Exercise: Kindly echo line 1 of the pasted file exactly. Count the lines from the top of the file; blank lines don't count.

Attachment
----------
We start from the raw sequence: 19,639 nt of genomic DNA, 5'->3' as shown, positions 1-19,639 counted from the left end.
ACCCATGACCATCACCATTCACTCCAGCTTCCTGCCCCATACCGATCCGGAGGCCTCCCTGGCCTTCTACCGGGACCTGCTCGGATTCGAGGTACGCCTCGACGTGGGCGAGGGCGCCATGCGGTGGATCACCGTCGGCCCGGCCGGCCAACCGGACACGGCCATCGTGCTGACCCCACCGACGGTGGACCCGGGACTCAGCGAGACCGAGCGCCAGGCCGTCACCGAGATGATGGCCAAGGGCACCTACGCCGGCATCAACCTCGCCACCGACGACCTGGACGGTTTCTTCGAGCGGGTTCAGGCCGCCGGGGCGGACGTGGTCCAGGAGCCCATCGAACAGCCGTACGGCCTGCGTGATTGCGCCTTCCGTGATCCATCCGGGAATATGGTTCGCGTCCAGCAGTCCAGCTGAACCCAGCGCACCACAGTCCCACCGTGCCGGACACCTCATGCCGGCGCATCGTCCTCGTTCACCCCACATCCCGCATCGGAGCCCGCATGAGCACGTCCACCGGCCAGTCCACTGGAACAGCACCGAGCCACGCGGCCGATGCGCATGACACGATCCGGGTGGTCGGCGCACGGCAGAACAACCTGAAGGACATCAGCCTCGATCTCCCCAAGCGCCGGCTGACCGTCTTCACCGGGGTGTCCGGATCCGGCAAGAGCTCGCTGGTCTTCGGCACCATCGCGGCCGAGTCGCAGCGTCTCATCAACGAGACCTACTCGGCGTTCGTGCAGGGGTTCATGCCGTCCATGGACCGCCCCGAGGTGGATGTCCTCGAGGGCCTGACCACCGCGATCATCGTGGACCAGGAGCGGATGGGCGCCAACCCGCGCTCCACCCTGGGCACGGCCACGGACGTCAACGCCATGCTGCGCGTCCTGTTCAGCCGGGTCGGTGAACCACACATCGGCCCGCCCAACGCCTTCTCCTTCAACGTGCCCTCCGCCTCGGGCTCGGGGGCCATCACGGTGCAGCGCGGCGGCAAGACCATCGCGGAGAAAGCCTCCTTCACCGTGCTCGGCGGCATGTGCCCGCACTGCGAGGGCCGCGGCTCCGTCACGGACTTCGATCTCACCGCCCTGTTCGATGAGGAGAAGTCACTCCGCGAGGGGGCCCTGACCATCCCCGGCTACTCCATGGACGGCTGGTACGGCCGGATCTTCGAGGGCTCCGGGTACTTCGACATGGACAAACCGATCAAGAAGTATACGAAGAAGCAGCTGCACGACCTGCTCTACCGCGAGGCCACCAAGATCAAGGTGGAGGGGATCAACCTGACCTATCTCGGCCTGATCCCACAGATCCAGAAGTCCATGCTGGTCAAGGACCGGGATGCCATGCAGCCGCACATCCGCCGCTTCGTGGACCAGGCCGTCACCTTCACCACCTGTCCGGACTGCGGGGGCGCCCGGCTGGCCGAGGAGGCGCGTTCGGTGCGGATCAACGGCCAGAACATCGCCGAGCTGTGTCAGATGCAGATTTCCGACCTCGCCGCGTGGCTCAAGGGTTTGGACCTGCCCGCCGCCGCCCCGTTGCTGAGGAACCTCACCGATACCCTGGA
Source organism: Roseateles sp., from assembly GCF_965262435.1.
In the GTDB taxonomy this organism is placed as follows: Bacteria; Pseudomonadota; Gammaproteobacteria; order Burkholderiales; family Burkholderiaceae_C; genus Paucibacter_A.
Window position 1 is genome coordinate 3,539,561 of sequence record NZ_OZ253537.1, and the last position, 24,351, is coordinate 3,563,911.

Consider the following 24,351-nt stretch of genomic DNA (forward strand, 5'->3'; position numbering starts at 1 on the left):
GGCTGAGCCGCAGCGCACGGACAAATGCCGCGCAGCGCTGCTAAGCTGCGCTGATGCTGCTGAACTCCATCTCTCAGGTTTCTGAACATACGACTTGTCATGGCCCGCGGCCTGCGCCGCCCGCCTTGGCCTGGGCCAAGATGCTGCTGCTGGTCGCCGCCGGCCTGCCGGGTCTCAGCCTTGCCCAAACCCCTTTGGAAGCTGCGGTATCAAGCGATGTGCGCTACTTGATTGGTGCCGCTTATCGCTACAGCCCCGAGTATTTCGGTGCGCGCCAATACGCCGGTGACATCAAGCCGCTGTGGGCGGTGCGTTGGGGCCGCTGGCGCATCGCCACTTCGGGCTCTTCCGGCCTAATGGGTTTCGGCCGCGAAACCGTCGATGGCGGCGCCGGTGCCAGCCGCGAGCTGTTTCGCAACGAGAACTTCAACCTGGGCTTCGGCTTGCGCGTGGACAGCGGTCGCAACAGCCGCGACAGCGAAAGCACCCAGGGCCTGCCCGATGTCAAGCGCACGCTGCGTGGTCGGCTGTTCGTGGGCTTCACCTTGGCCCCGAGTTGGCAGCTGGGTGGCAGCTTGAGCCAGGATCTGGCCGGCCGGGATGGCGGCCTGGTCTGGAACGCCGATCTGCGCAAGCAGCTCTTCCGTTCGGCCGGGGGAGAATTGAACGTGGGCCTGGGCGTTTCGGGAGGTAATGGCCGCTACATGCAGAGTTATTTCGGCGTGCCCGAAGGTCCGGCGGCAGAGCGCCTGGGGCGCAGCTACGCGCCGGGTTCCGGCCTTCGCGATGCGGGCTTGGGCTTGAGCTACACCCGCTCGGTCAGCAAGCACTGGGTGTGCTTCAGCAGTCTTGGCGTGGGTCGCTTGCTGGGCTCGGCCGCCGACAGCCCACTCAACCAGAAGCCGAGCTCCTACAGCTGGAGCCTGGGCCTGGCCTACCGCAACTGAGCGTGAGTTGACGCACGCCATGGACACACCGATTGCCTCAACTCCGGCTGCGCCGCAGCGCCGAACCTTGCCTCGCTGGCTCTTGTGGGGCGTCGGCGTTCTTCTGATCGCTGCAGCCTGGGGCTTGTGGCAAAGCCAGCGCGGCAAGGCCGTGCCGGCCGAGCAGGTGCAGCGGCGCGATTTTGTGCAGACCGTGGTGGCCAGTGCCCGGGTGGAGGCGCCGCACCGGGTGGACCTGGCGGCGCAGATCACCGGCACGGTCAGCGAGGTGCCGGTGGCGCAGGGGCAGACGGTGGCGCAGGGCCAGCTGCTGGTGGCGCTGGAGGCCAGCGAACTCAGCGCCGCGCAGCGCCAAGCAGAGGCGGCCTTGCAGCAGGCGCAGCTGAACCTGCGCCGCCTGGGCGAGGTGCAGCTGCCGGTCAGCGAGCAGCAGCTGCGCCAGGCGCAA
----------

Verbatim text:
We start from the raw sequence: 19,639 nt of genomic DNA, 5'->3' as shown, positions 1-19,639 counted from the left end.